Another important responsibility of a stage manager on any production is to send out a daily call to the cast after each rehearsal. This ensures that performers know what our schedule looks like each day and when they are called to attend. In our online process, rehearsal schedules could change daily based on what was accomplished the night before. We also added a “Work Due” section to our daily calls so the cast had a consistently updated list of the audio and video recordings they needed to provide us. In this document, you’ll see a daily schedule (at times we had THREE different rehearsals going simultaneously using Zoom breakout rooms), the work due for that week, and a list of first call times for each actor.

Recordings Due:

Because we pivoted our process from a live format to an online one, we had to juggle LOTS of audio and video files from actors for each scene and song in the show. I collaborated closely with our music director and sound designer to create a labeling system that would allow them to easily sort through our many recordings. I would then provide our cast with a Recordings Due document that included each label they would need for their files. This document details all the recording labels we used for Chapter 1.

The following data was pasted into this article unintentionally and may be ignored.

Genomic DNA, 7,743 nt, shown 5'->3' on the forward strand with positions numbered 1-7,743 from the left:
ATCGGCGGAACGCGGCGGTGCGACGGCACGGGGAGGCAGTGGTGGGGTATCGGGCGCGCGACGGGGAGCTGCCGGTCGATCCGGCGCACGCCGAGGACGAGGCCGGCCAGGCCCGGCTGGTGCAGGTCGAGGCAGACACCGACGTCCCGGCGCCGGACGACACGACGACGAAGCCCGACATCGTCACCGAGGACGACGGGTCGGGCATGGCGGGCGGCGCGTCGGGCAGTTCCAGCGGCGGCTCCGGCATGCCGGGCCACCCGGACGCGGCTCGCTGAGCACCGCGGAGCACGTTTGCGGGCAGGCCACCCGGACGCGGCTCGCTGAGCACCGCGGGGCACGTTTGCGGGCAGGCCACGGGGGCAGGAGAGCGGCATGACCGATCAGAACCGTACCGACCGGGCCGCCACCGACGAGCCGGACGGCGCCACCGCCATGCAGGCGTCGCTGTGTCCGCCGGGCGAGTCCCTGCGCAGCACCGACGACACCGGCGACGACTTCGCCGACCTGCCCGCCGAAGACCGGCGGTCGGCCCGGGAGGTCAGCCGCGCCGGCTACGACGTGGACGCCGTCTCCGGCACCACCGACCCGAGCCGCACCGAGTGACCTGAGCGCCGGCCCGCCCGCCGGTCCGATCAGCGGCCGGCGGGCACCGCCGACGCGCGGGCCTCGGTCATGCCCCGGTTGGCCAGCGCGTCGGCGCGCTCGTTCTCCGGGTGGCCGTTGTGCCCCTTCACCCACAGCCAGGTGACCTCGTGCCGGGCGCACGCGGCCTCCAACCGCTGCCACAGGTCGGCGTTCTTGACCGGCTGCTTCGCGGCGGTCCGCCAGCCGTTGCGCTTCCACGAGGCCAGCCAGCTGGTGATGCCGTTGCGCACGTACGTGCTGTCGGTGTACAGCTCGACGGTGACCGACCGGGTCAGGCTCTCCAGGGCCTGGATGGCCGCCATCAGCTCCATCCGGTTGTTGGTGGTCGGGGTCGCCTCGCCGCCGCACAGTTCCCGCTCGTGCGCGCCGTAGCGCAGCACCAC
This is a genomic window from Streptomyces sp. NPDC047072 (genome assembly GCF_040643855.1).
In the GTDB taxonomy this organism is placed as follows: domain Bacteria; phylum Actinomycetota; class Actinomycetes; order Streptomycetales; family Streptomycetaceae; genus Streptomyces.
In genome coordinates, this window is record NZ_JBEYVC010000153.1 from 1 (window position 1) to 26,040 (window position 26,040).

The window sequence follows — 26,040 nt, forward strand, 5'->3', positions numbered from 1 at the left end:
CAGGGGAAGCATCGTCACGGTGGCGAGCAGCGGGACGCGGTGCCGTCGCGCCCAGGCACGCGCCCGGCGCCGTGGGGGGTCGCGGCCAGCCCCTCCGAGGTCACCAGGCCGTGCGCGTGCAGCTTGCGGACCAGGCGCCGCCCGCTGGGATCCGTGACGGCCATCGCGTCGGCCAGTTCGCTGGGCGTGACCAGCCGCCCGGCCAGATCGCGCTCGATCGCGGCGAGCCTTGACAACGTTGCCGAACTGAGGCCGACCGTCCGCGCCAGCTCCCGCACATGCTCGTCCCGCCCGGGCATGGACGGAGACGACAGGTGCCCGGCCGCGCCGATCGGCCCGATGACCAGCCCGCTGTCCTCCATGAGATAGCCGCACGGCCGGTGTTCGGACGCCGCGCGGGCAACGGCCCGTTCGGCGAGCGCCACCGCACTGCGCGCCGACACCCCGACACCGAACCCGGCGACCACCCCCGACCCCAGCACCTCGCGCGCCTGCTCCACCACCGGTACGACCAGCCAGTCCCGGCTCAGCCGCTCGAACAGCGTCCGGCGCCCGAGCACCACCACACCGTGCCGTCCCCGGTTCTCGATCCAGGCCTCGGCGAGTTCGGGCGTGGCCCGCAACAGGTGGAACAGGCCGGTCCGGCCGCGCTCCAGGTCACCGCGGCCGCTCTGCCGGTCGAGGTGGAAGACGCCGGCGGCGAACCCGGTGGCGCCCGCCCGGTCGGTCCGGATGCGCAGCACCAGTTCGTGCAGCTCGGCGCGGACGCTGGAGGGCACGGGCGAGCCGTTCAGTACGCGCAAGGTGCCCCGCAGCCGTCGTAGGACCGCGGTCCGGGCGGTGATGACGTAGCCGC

Being the assistant stage manager (ASM) for Tuck Everlasting has been an absolute joy! It has given me something amazing to look forward to every day. Normally the ASM helps organize rehearsals and then works backstage to make sure everything is functioning smoothly and most importantly – safely. Obviously, my job had to change quite a bit when we transitioned online. I still helped coordinate our Zoom rehearsals, taking attendance and notes in the breakout rooms we used. Instead of working backstage to coordinate our live performances, I worked as co-website designer. I used my management skills to communicate between all departments, making sure that we had all the materials and content our designers wanted to showcase. I then worked to organize and design many of the “Designer Spotlight” pages you have been viewing.

Line Notes:

One of my responsibilities that stayed the same was doing line notes. Making sure that the words the actors are saying match the script is very important in maintaining the integrity of the show. I would take notes on any mistakes and then compile them at the end of our runs to be sent out in an all cast email.

Production Management 

"The Production Management Saga"

A Vlog Through Avery's Virtual Management Experience 

 What Even Is a Production Manager? 

What Production Managers Normally Do:

  • Coordinate meetings, auditions, tech, & casting

    • Takes notes for production meetings & tech rehearsals​

  • Communicate between cast & cast families

  • Generate & collectspaperwork from the team, cast, crew, & orchestra

    • Contracts, order forms, biographies, & headshots​